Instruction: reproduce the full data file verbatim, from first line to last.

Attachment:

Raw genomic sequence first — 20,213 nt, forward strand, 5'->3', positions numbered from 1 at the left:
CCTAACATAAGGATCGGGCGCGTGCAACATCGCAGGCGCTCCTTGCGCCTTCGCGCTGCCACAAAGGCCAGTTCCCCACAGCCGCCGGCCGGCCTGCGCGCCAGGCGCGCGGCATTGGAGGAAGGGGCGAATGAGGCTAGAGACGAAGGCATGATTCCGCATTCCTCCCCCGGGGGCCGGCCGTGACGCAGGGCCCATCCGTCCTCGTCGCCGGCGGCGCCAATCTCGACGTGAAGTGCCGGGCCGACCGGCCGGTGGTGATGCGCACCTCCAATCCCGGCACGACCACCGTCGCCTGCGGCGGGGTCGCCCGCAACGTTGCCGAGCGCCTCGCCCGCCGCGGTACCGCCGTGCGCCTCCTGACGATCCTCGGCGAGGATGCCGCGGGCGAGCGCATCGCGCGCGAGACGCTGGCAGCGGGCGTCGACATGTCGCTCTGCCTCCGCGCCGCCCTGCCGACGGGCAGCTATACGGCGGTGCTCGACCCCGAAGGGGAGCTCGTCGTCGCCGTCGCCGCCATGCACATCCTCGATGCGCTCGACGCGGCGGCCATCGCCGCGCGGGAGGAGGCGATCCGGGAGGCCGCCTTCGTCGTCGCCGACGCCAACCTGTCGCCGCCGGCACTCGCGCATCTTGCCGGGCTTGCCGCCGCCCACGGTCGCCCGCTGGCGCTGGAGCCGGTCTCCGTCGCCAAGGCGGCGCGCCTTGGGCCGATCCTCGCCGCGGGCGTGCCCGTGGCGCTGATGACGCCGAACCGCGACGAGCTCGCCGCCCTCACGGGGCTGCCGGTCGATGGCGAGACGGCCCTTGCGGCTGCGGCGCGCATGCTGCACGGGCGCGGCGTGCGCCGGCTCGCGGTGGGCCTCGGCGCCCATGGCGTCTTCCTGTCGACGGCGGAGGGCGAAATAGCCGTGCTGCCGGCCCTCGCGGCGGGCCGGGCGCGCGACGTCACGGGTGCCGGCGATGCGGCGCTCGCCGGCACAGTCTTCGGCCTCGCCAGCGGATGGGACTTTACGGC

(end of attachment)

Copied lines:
Raw genomic sequence first — 20,213 nt, forward strand, 5'->3', positions numbered from 1 at the left:
CCTAACATAAGGATCGGGCGCGTGCAACATCGCAGGCGCTCCTTGCGCCTTCGCGCTGCCACAAAGGCCAGTTCCCCACAGCCGCCGGCCGGCCTGCGCGCCAGGCGCGCGGCATTGGAGGAAGGGGCGAATGAGGCTAGAGACGAAGGCATGATTCCGCATTCCTCCCCCGGGGGCCGGCCGTGACGCAGGGCCCATCCGTCCTCGTCGCCGGCGGCGCCAATCTCGACGTGAAGTGCCGGGCCGACCGGCCGGTGGTGATGCGCACCTCCAATCCCGGCACGACCACCGTCGCCTGCGGCGGGGTCGCCCGCAACGTTGCCGAGCGCCTCGCCCGCCGCGGTACCGCCGTGCGCCTCCTGACGATCCTCGGCGAGGATGCCGCGGGCGAGCGCATCGCGCGCGAGACGCTGGCAGCGGGCGTCGACATGTCGCTCTGCCTCCGCGCCGCCCTGCCGACGGGCAGCTATACGGCGGTGCTCGACCCCGAAGGGGAGCTCGTCGTCGCCGTCGCCGCCATGCACATCCTCGATGCGCTCGACGCGGCGGCCATCGCCGCGCGGGAGGAGGCGATCCGGGAGGCCGCCTTCGTCGTCGCCGACGCCAACCTGTCGCCGCCGGCACTCGCGCATCTTGCCGGGCTTGCCGCCGCCCACGGTCGCCCGCTGGCGCTGGAGCCGGTCTCCGTCGCCAAGGCGGCGCGCCTTGGGCCGATCCTCGCCGCGGGCGTGCCCGTGGCGCTGATGACGCCGAACCGCGACGAGCTCGCCGCCCTCACGGGGCTGCCGGTCGATGGCGAGACGGCCCTTGCGGCTGCGGCGCGCATGCTGCACGGGCGCGGCGTGCGCCGGCTCGCGGTGGGCCTCGGCGCCCATGGCGTCTTCCTGTCGACGGCGGAGGGCGAAATAGCCGTGCTGCCGGCCCTCGCGGCGGGCCGGGCGCGCGACGTCACGGGTGCCGGCGATGCGGCGCTCGCCGGCACAGTCTTCGGCCTCGCCAGCGGATGGGACTTTACGGC